Lagging or Leading Indicators?

At the end of January the seven-day US national average for covid deaths was still over 3000 per day (down from more than 4000 in mid-January). As of February 21, the average daily death count was under 2000 and falling. Hospitalizations have declined by more than 50 percent since early January.

Some have credibly suggested that given our high incidence of disease and related death that the US could be approaching herd immunity. With more than 500,000 confirmed deaths, the United States has one of the highest per capita death rates and related pandemic disease profiles on the planet.

Given an almost year-long burnt-earth (prairie fire?) strategy — sometimes intentional , sometimes not —  I concur that, first, the United States has had many more mild covid cases than confirmed by our anemic testing capacity and, second, this has reduced the proportion of non-infected persons available to facilitate virus transmission. As a result, there are now some inherent transmission curbs and guard-rails that were not in place one year ago. Vaccinations are adding more, even stronger Jersey barriers.

It is also interesting that since Halloween mask-use in the United States has increased from about 70 percent of the population to about 80 percent of the population. Since late October cellphone data suggest that US residents have noticeably reduced our circulation. Over most of the autumn we had reduced circulation by between one-fifth and one-quarter of typical. But since Thanksgiving we have reduced our circulation by closer to one-third. There are some significant regional differences, but I am — pleasantly — surprised. Less traffic, less opportunity for viral velocity.

Even more surprising, in some places where more contagious variants are prevalent, hospitalizations and fatalities have also started to decline.  Late January peaks in the United Kingdom and South Africa have fallen fast. During this same period, British mobility has been reduced by half. For a few weeks South Africa reduced mobility by over 35 percent.  South Africans allegedly use face coverings more than Americans. The Brits use face coverings a bit less. The health data in Brazil is much more treacherous and both mobility-reduction and mask use are anemic. Human circulation is clearly very influential in virus circulation.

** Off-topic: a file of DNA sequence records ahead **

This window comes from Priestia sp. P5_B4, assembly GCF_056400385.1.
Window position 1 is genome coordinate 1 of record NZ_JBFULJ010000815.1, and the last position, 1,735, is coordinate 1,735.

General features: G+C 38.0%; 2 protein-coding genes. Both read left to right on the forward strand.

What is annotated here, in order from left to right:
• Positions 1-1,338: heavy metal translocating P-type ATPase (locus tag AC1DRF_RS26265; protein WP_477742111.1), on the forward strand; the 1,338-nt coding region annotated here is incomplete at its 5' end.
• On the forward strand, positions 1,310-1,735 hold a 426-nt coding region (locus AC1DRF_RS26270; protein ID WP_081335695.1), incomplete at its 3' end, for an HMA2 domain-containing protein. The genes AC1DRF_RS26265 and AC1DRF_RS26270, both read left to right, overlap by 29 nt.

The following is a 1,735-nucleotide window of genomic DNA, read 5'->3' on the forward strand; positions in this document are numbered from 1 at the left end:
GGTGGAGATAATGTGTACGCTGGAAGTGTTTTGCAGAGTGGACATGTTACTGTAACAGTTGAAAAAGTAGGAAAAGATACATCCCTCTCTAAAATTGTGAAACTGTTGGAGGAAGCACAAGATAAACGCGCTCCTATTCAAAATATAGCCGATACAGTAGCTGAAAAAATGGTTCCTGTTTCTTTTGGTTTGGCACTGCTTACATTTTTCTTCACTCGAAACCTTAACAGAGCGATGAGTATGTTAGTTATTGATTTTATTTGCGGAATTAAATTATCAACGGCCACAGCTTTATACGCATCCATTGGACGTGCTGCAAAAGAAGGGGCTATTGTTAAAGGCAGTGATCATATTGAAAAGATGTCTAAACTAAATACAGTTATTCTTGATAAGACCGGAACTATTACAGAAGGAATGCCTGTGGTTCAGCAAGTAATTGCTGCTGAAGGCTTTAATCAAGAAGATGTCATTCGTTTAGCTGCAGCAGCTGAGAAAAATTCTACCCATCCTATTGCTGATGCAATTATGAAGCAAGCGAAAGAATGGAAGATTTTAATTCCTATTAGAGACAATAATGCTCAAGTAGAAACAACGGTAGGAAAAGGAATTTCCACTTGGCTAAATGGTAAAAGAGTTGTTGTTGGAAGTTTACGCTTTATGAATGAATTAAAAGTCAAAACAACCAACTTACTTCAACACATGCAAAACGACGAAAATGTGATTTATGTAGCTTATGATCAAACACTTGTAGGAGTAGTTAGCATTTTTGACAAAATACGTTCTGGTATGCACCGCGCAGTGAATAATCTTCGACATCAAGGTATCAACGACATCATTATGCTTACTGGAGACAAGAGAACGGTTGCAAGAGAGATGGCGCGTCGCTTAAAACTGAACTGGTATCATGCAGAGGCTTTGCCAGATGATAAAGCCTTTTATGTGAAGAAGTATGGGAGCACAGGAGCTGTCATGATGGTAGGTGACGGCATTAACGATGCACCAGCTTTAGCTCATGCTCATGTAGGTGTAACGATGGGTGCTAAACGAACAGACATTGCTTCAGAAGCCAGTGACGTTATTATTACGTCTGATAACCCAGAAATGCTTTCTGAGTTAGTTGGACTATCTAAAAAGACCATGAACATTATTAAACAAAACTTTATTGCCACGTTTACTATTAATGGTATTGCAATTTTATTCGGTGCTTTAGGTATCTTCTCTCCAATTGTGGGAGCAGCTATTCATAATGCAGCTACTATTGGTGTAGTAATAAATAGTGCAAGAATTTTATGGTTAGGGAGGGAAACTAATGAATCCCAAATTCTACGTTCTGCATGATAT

One more comparison: When case counts began spiking in Denmark the government reacted quickly (more). Only about twenty percent of Danes practice masking, but there is rigorous testing, tracing, and public health interventions to contain outbreaks. When the more contagious B117 variant began surging, public actions and private cooperation reduced observed cell phone mobility from a meager 17-percent-of-typical in early December to a 56-percent-reduction by the end of December.  Hospitalization and death rates began dropping in response. Still, and worth emphasizing, the variant continues to find ways to infect an increasing proportion of the population.

Uncertainty has often been the most honest response to the coronavirus. There is, however, plenty of evidence that when more of us spend more time inside in close proximity to each other, the virus finds a way to use this against us.  This is apparently what recently happened at the University of Virginia (more).  This will continue to be a very real risk for at least several more months. When there is much we do not know, it is usually prudent to behave cautiously in accordance with what we do know.

UPDATE: On February 25, the Financial Times reported on these issues, concluding, “Despite recent success in tackling the virus, scientists emphasised that all countries remained vulnerable to surges in new cases. “Any rapid relaxation of protective measures could produce spikes in infection rates,” said Ted Cohen, professor of infectious disease epidemiology at Yale University. “There are large pools of susceptible individuals still at risk.”